Q: We hope you can help us out, ArtisTree. We have a new pest, and it’s not our neighbor. Little white flies have decided to take up residence in our palms and bushes. Can you tell us what they might be and if we should be worried about an infestation?

A: Well, at least you have a nice neighbor. Sounds like you have Spiraling Whitefly, not to be confused with ficus whitefly. Spiraling whitefly is a large, slow-moving pest which can infest any number of plants and palms. Some of its favorite hosts are gumbo limbo, palms, live oak, black olives, cocoplum and wax myrtle, among others.

The most noticeable symptoms of an infestation of this whitefly are an abundance of white, waxy material covering the leaves, eggs laid in a spiral pattern on the host plant leaves and excessive sooty mold, which is the insect’s excrement. Originally called the gumbo limbo whitefly, it is now named the rugose spiraling whitefly and it was first found in Miami in 2009. Scientists believe it originated in Central America.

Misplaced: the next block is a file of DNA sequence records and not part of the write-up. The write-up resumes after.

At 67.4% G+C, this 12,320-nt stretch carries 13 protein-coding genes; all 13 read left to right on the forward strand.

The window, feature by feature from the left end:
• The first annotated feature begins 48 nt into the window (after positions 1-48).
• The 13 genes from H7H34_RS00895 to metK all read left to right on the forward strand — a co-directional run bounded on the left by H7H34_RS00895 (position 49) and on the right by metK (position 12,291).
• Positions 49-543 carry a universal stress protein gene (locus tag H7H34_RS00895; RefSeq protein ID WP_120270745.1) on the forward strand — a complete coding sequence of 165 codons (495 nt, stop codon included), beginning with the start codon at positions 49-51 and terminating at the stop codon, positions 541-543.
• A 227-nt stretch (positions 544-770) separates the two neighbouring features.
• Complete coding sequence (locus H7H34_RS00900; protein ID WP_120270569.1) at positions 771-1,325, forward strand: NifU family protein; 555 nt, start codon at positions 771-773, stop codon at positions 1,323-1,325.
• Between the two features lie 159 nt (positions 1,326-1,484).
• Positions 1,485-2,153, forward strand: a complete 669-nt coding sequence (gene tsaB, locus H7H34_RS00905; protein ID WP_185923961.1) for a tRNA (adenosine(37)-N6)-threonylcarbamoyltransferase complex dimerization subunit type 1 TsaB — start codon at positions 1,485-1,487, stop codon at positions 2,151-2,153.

Spiraling whitefly feeds by inserting its mouthparts into the plant cells and sucking out the sap. The sugary sap rapidly moves through the whitefly dropping onto anything and everything. Many experts contend spiraling whitefly is a nuisance pest which creates a mess but does not kill the host plant. In general, whiteflies can cause plant decline, defoliation and branch dieback.

Treatment for this pest can be as simple as using a strong stream of water to wash the whiteflies away. Large palms and trees may require treatment with a pesticide applied as a drench to the roots or injection in the trunk. Work with your landscaper or pest control professional to determine the best treatment for your landscape.



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